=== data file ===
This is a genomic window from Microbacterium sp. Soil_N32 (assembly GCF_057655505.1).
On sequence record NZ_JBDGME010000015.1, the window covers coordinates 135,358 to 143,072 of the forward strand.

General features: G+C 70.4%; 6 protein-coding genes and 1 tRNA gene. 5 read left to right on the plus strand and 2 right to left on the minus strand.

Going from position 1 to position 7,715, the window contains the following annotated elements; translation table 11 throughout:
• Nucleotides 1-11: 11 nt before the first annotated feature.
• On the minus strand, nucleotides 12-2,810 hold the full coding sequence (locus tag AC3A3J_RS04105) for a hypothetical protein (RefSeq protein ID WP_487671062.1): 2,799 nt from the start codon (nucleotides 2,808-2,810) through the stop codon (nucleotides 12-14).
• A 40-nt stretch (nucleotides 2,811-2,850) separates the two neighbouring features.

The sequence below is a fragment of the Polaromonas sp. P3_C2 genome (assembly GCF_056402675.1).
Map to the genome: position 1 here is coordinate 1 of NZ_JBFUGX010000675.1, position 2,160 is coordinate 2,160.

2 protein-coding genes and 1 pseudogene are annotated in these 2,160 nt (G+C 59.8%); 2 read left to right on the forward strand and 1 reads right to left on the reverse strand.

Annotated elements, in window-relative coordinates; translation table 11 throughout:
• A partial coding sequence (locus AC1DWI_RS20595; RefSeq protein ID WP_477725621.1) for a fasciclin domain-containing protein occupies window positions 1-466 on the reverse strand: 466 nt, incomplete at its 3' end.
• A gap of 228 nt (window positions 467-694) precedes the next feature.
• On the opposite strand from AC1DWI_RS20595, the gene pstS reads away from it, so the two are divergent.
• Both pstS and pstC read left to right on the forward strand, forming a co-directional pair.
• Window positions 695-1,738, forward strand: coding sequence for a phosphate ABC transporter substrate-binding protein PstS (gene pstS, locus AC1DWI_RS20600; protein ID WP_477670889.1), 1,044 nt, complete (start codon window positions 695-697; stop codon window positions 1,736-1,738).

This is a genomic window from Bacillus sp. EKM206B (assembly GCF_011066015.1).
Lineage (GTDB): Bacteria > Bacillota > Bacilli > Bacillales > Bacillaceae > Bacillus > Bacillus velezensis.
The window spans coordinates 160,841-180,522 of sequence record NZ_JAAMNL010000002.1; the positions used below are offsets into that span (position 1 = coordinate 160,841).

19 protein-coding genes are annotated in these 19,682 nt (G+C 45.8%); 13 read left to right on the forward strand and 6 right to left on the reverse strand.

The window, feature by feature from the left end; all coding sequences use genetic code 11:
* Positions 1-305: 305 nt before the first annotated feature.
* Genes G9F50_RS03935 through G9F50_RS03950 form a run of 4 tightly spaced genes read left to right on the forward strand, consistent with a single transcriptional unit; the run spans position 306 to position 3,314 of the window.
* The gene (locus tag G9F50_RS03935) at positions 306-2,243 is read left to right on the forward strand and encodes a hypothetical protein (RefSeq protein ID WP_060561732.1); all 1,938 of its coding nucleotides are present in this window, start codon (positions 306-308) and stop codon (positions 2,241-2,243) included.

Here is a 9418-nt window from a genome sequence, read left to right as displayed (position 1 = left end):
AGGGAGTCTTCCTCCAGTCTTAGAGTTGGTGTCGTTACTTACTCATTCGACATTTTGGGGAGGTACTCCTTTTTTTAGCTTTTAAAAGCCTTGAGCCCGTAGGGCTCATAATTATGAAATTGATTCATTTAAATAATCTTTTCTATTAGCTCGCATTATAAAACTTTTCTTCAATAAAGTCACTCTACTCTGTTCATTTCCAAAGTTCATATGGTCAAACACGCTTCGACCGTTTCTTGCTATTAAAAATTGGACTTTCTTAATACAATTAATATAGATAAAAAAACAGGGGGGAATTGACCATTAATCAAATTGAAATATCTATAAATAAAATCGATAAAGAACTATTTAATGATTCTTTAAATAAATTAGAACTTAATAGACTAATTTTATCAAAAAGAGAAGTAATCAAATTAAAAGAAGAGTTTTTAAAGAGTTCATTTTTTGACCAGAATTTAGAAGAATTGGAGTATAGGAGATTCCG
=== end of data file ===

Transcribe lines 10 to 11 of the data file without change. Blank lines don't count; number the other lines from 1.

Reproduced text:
2 protein-coding genes and 1 pseudogene are annotated in these 2,160 nt (G+C 59.8%); 2 read left to right on the forward strand and 1 reads right to left on the reverse strand.

Annotated elements, in window-relative coordinates; translation table 11 throughout: